Apparently, some major US networks are thinking of airing an edited version of it on primetime TV. I think it would take an awful lot of editing to make it palatable for network sponsors and would probably change it considerably (and not for the better). My advice, if you're interested, is to try and see it on the cable stations or watch the DVD.

Another Encylopedia of Me blog.

Thursday, January 24, 2008

Canadian Figure Skating Championships - new men's title to Patrick Chan

I spent the better part of last week and all of the weekend at the Canadian Figure Skating Championships held in Vancouver. I've been a figure skating fan for over forty years and this was the first time I've been able to attend a national championship from start to finish.

There were many highlights, but the biggest and best was Patrick Chan's long program that won him the men's title. It was one of the most thrilling, goose-bump inducing live programs I've seen. By the time he got to his final footwork sequence with about a minute to go, the crowd was cheering and clapping. By his final spin, everyone stood in a great surge.

He's barely seventeen (his birthday was on December 31st), but doesn't skate like it. It's the first time I've seen him skate live and I was blown away by the quality of his skating, his musicality and maturity. I hope he joins the ranks of other Canadian men like Donald Jackson, Brian Orser, Kurt Browning and Elvis Stojko who have gone on to win World championships.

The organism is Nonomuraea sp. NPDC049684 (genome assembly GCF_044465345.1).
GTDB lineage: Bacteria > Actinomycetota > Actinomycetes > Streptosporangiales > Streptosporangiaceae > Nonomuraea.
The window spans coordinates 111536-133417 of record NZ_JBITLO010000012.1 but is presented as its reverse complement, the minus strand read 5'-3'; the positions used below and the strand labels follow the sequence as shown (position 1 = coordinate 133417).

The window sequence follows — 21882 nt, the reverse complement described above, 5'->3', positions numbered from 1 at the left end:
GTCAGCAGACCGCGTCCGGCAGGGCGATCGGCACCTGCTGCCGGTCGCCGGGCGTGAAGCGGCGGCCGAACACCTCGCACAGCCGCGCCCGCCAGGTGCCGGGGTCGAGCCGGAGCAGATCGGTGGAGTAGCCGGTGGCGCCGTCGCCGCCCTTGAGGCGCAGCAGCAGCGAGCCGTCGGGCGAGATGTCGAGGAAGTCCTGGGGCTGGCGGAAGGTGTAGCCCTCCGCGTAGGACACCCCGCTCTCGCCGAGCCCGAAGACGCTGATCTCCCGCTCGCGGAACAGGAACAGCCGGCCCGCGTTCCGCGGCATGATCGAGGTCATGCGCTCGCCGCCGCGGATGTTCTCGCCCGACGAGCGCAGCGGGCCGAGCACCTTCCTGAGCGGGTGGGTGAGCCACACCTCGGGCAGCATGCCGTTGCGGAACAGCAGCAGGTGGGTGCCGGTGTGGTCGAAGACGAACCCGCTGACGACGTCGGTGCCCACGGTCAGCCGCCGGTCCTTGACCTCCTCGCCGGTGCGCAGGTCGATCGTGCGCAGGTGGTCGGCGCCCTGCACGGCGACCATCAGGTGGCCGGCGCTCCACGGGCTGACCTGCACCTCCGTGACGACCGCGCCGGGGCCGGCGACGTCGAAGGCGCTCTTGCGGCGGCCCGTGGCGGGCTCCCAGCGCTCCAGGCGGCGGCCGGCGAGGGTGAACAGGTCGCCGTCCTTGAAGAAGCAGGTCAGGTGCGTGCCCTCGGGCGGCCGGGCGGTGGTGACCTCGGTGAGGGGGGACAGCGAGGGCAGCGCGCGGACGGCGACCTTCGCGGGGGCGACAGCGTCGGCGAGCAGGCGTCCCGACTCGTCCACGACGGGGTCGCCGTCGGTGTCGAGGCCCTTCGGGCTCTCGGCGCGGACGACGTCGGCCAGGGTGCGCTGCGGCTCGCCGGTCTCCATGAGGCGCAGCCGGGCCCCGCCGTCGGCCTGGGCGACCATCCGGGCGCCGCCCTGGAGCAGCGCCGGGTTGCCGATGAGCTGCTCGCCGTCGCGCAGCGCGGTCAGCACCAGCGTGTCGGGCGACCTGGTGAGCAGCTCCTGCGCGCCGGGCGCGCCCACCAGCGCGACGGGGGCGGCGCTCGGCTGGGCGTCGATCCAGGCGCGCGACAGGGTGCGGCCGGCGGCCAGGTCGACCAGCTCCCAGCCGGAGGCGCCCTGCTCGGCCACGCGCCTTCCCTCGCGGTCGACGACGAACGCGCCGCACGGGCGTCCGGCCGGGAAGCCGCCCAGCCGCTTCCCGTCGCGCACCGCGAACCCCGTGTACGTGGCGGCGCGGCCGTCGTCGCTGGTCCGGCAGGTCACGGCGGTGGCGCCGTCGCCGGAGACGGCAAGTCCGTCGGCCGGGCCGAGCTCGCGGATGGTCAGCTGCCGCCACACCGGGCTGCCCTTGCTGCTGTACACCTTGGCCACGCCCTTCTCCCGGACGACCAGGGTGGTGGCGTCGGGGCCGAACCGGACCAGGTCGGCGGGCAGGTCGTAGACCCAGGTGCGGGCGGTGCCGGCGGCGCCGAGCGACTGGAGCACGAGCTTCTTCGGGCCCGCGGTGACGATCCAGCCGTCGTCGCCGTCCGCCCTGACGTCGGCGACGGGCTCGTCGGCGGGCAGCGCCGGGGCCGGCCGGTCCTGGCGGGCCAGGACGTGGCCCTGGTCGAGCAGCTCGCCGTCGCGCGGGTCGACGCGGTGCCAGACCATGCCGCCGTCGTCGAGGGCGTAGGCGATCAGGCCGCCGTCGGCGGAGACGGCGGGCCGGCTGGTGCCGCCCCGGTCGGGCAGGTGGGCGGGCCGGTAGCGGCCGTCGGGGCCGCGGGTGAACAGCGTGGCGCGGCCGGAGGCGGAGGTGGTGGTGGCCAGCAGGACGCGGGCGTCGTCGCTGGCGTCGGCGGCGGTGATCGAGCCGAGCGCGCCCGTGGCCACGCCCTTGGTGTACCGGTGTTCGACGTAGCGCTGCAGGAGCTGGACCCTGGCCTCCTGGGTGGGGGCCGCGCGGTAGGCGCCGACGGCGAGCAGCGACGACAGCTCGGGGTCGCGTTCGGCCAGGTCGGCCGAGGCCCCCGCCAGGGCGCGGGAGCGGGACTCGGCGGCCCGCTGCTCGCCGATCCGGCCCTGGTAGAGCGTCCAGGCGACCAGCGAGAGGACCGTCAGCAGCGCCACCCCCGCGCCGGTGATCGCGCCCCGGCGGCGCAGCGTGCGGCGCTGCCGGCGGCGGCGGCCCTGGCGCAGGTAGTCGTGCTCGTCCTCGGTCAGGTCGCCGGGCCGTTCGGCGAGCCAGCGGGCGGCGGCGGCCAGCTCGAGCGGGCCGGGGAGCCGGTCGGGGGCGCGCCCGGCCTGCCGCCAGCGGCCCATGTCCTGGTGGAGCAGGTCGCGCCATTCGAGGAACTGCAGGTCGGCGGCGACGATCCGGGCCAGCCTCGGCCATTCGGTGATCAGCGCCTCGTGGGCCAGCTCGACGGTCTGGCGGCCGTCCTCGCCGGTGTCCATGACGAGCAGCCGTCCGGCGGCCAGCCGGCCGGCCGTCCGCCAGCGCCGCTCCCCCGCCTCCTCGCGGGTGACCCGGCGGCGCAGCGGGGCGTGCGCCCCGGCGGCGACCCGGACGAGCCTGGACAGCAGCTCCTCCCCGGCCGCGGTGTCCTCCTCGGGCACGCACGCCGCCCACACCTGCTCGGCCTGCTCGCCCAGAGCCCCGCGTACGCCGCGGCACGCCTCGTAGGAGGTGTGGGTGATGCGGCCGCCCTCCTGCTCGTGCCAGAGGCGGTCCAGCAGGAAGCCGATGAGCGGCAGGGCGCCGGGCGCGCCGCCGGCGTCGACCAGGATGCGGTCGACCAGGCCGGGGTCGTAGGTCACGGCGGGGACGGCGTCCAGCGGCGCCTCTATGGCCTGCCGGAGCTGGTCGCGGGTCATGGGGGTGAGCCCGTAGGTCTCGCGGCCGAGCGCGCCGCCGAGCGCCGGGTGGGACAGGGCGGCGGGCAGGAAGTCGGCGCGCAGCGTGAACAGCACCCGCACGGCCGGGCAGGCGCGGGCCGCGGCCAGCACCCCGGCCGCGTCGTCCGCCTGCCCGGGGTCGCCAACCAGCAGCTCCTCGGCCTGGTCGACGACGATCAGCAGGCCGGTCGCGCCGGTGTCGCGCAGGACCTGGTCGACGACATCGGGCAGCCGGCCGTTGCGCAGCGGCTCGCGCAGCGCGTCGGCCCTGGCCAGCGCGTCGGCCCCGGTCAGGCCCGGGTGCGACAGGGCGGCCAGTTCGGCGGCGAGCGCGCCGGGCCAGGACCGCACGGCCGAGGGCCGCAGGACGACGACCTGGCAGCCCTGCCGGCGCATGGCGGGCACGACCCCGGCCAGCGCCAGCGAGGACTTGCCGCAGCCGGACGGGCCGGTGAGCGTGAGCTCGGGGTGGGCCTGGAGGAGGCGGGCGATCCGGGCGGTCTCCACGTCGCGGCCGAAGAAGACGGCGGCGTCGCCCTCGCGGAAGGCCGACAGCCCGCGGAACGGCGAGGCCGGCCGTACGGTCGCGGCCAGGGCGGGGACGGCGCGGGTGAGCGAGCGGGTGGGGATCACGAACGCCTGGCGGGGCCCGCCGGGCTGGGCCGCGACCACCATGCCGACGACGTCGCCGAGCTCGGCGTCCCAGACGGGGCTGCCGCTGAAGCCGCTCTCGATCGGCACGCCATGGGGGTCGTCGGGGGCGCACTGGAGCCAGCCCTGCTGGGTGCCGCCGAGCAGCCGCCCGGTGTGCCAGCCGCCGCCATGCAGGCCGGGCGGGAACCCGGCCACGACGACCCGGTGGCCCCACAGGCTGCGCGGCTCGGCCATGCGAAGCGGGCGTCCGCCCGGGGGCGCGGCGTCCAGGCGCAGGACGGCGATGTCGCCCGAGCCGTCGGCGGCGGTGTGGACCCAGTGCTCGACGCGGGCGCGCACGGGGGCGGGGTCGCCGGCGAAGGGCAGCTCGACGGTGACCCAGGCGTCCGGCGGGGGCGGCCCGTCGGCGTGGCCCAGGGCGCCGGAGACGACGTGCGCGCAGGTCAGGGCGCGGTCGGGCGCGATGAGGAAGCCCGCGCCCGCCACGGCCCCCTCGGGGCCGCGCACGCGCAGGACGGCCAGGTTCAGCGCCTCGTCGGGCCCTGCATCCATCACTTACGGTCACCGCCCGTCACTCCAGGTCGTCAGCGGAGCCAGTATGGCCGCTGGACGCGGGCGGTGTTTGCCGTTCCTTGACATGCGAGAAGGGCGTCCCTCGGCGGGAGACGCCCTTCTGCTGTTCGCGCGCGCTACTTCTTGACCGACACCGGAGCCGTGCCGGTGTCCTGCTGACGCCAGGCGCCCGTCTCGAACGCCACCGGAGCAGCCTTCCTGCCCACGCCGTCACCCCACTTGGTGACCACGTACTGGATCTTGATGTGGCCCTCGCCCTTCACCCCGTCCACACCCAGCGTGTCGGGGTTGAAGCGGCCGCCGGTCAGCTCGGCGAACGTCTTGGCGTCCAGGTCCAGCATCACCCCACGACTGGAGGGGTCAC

Here is Patrick Chan, the 2008 Canadian Men's Figure Skating Champion in his Long Program:

The following is his Short Program:

The commentary is by Kurt Browning (four time world champion) and Tracy Wilson (former Olympic medalist).

Saturday, January 12, 2008

Music on a Saturday

What I'm listening to on a rainy Saturday afternoon:

Raising Sand - by Robert Plant and Alison Krauss

You can listen to the entire album on the official website (click on the above title).

This collaboration by former Led Zeppelin front man, Robert Plant, and bluegrass country fiddle player and singer Alison Krauss, on the surface, seems unusual, but it really works. The more I listen to it, the more I like it. Always a good sign. I received this CD from one of my sons for Christmas.